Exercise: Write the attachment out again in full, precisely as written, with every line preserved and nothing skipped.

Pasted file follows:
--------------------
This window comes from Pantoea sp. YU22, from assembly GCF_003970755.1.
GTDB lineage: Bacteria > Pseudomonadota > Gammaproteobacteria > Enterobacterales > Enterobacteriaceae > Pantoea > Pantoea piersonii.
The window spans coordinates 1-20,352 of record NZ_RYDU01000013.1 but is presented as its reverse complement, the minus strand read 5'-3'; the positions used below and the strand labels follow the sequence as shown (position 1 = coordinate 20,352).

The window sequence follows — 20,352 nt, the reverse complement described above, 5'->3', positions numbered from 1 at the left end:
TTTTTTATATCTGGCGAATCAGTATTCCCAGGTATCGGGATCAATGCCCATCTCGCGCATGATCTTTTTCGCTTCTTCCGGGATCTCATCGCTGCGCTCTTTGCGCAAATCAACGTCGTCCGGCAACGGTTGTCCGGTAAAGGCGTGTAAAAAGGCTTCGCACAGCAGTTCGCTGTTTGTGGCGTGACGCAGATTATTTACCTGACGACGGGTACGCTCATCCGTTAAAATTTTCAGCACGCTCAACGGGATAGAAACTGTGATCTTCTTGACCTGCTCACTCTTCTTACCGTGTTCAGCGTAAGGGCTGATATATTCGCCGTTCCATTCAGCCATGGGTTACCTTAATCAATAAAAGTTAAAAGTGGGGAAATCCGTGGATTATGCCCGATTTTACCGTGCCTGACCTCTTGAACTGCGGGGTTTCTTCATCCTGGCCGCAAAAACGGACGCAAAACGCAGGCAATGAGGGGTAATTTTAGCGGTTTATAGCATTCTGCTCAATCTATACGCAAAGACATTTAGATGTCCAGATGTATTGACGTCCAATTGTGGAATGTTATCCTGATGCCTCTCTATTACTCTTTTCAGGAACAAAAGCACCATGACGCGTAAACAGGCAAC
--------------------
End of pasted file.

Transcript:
This window comes from Pantoea sp. YU22, from assembly GCF_003970755.1.
GTDB lineage: Bacteria > Pseudomonadota > Gammaproteobacteria > Enterobacterales > Enterobacteriaceae > Pantoea > Pantoea piersonii.
The window spans coordinates 1-20,352 of record NZ_RYDU01000013.1 but is presented as its reverse complement, the minus strand read 5'-3'; the positions used below and the strand labels follow the sequence as shown (position 1 = coordinate 20,352).

The window sequence follows — 20,352 nt, the reverse complement described above, 5'->3', positions numbered from 1 at the left end:
TTTTTTATATCTGGCGAATCAGTATTCCCAGGTATCGGGATCAATGCCCATCTCGCGCATGATCTTTTTCGCTTCTTCCGGGATCTCATCGCTGCGCTCTTTGCGCAAATCAACGTCGTCCGGCAACGGTTGTCCGGTAAAGGCGTGTAAAAAGGCTTCGCACAGCAGTTCGCTGTTTGTGGCGTGACGCAGATTATTTACCTGACGACGGGTACGCTCATCCGTTAAAATTTTCAGCACGCTCAACGGGATAGAAACTGTGATCTTCTTGACCTGCTCACTCTTCTTACCGTGTTCAGCGTAAGGGCTGATATATTCGCCGTTCCATTCAGCCATGGGTTACCTTAATCAATAAAAGTTAAAAGTGGGGAAATCCGTGGATTATGCCCGATTTTACCGTGCCTGACCTCTTGAACTGCGGGGTTTCTTCATCCTGGCCGCAAAAACGGACGCAAAACGCAGGCAATGAGGGGTAATTTTAGCGGTTTATAGCATTCTGCTCAATCTATACGCAAAGACATTTAGATGTCCAGATGTATTGACGTCCAATTGTGGAATGTTATCCTGATGCCTCTCTATTACTCTTTTCAGGAACAAAAGCACCATGACGCGTAAACAGGCAAC